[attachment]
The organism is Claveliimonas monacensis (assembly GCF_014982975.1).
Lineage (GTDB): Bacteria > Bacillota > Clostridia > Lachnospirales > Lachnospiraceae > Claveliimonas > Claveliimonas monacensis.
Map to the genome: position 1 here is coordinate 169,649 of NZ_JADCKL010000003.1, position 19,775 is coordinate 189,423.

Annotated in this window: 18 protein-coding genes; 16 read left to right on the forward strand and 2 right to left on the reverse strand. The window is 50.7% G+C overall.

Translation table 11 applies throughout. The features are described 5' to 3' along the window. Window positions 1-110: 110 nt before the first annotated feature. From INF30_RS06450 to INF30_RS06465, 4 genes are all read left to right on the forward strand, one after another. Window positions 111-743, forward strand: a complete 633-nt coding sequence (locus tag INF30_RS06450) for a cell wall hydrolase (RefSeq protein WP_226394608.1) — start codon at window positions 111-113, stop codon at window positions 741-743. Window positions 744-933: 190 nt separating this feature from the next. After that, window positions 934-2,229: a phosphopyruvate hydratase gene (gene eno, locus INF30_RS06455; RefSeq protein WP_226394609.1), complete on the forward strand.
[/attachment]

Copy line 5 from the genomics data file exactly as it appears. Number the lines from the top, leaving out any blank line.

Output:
Translation table 11 applies throughout. The features are described 5' to 3' along the window. Window positions 1-110: 110 nt before the first annotated feature. From INF30_RS06450 to INF30_RS06465, 4 genes are all read left to right on the forward strand, one after another. Window positions 111-743, forward strand: a complete 633-nt coding sequence (locus tag INF30_RS06450) for a cell wall hydrolase (RefSeq protein WP_226394608.1) — start codon at window positions 111-113, stop codon at window positions 741-743. Window positions 744-933: 190 nt separating this feature from the next. After that, window positions 934-2,229: a phosphopyruvate hydratase gene (gene eno, locus INF30_RS06455; RefSeq protein WP_226394609.1), complete on the forward strand.